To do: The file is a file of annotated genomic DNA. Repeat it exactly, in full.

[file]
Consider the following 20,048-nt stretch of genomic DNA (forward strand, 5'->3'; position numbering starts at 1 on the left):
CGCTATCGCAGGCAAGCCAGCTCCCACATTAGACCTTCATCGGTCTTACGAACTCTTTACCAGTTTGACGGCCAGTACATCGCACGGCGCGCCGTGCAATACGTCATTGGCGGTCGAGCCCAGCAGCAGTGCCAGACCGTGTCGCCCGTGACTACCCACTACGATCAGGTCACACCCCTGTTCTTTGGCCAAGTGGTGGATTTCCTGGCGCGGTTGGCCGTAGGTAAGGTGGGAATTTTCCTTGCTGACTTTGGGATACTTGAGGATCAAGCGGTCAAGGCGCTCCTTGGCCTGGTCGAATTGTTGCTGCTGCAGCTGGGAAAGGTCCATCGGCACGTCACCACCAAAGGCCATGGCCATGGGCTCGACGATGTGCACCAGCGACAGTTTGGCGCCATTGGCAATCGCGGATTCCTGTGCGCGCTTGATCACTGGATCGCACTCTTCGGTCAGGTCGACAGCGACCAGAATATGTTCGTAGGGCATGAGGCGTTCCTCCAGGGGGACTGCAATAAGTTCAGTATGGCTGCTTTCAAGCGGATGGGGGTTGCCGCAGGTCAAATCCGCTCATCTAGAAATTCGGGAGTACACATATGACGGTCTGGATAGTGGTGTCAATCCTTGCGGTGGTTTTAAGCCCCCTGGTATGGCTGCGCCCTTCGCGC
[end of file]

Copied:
Consider the following 20,048-nt stretch of genomic DNA (forward strand, 5'->3'; position numbering starts at 1 on the left):
CGCTATCGCAGGCAAGCCAGCTCCCACATTAGACCTTCATCGGTCTTACGAACTCTTTACCAGTTTGACGGCCAGTACATCGCACGGCGCGCCGTGCAATACGTCATTGGCGGTCGAGCCCAGCAGCAGTGCCAGACCGTGTCGCCCGTGACTACCCACTACGATCAGGTCACACCCCTGTTCTTTGGCCAAGTGGTGGATTTCCTGGCGCGGTTGGCCGTAGGTAAGGTGGGAATTTTCCTTGCTGACTTTGGGATACTTGAGGATCAAGCGGTCAAGGCGCTCCTTGGCCTGGTCGAATTGTTGCTGCTGCAGCTGGGAAAGGTCCATCGGCACGTCACCACCAAAGGCCATGGCCATGGGCTCGACGATGTGCACCAGCGACAGTTTGGCGCCATTGGCAATCGCGGATTCCTGTGCGCGCTTGATCACTGGATCGCACTCTTCGGTCAGGTCGACAGCGACCAGAATATGTTCGTAGGGCATGAGGCGTTCCTCCAGGGGGACTGCAATAAGTTCAGTATGGCTGCTTTCAAGCGGATGGGGGTTGCCGCAGGTCAAATCCGCTCATCTAGAAATTCGGGAGTACACATATGACGGTCTGGATAGTGGTGTCAATCCTTGCGGTGGTTTTAAGCCCCCTGGTATGGCTGCGCCCTTCGCGC